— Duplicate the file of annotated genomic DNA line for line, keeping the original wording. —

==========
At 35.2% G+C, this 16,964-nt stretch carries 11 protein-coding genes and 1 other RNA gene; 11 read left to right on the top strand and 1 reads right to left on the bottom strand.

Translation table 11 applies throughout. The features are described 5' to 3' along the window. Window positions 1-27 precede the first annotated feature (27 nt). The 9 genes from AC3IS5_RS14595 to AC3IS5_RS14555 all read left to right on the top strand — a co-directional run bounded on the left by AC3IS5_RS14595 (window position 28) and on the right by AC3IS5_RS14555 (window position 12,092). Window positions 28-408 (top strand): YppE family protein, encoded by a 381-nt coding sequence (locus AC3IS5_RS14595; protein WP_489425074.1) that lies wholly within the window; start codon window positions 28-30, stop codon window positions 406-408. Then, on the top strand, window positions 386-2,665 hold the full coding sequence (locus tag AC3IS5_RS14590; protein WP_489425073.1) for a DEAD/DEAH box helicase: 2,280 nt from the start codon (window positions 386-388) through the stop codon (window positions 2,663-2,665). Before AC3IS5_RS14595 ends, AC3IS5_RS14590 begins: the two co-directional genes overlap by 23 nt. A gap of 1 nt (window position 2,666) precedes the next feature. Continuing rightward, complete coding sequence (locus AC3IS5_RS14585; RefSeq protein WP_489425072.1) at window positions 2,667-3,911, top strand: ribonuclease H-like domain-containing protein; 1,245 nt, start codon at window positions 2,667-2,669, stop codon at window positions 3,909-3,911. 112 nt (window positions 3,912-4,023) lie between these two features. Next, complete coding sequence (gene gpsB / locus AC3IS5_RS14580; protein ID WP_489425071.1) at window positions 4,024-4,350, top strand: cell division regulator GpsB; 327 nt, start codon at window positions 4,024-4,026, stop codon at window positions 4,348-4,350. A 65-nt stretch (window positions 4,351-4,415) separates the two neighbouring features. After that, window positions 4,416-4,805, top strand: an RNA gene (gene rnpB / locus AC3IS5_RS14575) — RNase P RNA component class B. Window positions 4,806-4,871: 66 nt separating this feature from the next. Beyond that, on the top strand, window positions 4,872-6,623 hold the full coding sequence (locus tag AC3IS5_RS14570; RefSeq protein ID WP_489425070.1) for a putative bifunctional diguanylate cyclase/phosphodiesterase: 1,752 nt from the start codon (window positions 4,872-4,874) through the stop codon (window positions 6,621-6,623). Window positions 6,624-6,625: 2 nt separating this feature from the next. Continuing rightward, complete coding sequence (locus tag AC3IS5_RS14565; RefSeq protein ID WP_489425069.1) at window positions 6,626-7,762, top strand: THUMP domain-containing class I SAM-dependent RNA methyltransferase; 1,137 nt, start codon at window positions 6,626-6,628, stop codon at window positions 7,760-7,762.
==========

At 35.2% G+C, this 16,964-nt stretch carries 11 protein-coding genes and 1 other RNA gene; 11 read left to right on the top strand and 1 reads right to left on the bottom strand.

Translation table 11 applies throughout. The features are described 5' to 3' along the window. Window positions 1-27 precede the first annotated feature (27 nt). The 9 genes from AC3IS5_RS14595 to AC3IS5_RS14555 all read left to right on the top strand — a co-directional run bounded on the left by AC3IS5_RS14595 (window position 28) and on the right by AC3IS5_RS14555 (window position 12,092). Window positions 28-408 (top strand): YppE family protein, encoded by a 381-nt coding sequence (locus AC3IS5_RS14595; protein WP_489425074.1) that lies wholly within the window; start codon window positions 28-30, stop codon window positions 406-408. Then, on the top strand, window positions 386-2,665 hold the full coding sequence (locus tag AC3IS5_RS14590; protein WP_489425073.1) for a DEAD/DEAH box helicase: 2,280 nt from the start codon (window positions 386-388) through the stop codon (window positions 2,663-2,665). Before AC3IS5_RS14595 ends, AC3IS5_RS14590 begins: the two co-directional genes overlap by 23 nt. A gap of 1 nt (window position 2,666) precedes the next feature. Continuing rightward, complete coding sequence (locus AC3IS5_RS14585; RefSeq protein WP_489425072.1) at window positions 2,667-3,911, top strand: ribonuclease H-like domain-containing protein; 1,245 nt, start codon at window positions 2,667-2,669, stop codon at window positions 3,909-3,911. 112 nt (window positions 3,912-4,023) lie between these two features. Next, complete coding sequence (gene gpsB / locus AC3IS5_RS14580; protein ID WP_489425071.1) at window positions 4,024-4,350, top strand: cell division regulator GpsB; 327 nt, start codon at window positions 4,024-4,026, stop codon at window positions 4,348-4,350. A 65-nt stretch (window positions 4,351-4,415) separates the two neighbouring features. After that, window positions 4,416-4,805, top strand: an RNA gene (gene rnpB / locus AC3IS5_RS14575) — RNase P RNA component class B. Window positions 4,806-4,871: 66 nt separating this feature from the next. Beyond that, on the top strand, window positions 4,872-6,623 hold the full coding sequence (locus tag AC3IS5_RS14570; RefSeq protein ID WP_489425070.1) for a putative bifunctional diguanylate cyclase/phosphodiesterase: 1,752 nt from the start codon (window positions 4,872-4,874) through the stop codon (window positions 6,621-6,623). Window positions 6,624-6,625: 2 nt separating this feature from the next. Continuing rightward, complete coding sequence (locus tag AC3IS5_RS14565; RefSeq protein ID WP_489425069.1) at window positions 6,626-7,762, top strand: THUMP domain-containing class I SAM-dependent RNA methyltransferase; 1,137 nt, start codon at window positions 6,626-6,628, stop codon at window positions 7,760-7,762.